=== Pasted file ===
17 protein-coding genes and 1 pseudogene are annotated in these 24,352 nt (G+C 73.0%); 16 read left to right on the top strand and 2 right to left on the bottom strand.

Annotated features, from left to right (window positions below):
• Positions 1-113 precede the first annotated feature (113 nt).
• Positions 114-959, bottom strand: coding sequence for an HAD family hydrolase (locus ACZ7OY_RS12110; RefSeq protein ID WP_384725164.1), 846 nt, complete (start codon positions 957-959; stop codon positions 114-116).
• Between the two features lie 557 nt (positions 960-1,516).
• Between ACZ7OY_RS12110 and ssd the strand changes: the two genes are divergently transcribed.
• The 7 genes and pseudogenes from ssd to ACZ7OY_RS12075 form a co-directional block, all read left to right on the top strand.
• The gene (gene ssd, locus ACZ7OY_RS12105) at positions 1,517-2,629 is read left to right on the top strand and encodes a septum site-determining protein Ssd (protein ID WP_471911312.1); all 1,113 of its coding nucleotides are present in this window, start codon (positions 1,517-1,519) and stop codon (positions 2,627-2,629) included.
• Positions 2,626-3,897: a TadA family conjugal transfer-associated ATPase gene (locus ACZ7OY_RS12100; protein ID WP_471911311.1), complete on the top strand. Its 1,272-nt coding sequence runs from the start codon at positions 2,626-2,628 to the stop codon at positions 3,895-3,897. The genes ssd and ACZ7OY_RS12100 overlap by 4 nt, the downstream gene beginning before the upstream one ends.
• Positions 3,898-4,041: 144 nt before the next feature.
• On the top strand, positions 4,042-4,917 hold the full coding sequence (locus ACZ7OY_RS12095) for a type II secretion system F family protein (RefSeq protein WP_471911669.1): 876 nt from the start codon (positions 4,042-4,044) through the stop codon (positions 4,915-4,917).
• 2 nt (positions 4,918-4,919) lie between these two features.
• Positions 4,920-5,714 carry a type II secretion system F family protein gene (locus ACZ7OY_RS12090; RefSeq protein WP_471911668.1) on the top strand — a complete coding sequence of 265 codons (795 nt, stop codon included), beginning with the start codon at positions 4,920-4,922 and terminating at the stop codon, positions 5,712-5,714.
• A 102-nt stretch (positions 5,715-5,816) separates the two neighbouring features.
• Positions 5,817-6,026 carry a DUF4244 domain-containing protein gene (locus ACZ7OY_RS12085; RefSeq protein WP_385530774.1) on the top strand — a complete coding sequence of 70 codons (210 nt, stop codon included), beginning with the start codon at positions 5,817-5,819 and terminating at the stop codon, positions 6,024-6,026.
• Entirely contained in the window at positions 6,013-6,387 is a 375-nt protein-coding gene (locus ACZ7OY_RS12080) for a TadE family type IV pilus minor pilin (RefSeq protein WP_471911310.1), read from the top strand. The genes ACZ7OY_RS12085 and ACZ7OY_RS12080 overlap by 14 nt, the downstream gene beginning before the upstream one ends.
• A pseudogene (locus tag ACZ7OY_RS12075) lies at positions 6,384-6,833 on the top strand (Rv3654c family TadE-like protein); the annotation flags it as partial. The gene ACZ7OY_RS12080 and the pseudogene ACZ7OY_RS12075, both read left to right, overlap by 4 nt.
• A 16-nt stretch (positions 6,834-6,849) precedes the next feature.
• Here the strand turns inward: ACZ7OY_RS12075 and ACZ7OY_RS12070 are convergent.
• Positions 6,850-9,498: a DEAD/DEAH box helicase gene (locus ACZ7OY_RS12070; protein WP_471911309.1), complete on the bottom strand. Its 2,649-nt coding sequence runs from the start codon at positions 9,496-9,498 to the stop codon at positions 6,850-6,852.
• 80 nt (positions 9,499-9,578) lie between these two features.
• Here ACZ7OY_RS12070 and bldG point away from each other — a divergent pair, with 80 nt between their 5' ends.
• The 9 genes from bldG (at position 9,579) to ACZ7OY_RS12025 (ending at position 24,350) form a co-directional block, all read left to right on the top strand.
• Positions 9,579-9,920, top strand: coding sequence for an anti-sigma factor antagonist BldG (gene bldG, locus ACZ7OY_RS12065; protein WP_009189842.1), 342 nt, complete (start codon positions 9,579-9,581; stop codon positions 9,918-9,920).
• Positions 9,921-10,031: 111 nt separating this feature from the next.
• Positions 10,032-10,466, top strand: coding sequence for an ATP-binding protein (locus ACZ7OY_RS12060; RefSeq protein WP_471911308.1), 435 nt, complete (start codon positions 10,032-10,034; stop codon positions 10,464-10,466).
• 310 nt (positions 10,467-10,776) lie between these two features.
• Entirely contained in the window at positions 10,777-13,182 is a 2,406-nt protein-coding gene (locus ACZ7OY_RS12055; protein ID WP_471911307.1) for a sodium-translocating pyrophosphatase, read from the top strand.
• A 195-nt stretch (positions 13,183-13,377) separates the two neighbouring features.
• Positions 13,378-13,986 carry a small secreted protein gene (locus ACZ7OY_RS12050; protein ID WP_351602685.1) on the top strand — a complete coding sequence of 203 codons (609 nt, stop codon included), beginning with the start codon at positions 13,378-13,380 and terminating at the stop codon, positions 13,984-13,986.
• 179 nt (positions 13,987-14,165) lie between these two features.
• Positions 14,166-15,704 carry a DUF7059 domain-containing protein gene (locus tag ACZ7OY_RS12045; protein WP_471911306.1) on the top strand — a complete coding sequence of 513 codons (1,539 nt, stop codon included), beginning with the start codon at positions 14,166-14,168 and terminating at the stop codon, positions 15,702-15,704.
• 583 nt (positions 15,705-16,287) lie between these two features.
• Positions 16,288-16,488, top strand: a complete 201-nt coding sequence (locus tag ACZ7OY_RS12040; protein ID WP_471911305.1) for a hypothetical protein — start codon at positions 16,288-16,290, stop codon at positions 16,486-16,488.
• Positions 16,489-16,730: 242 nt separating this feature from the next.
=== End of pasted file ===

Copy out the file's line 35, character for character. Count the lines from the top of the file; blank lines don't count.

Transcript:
• Positions 16,489-16,730: 242 nt separating this feature from the next.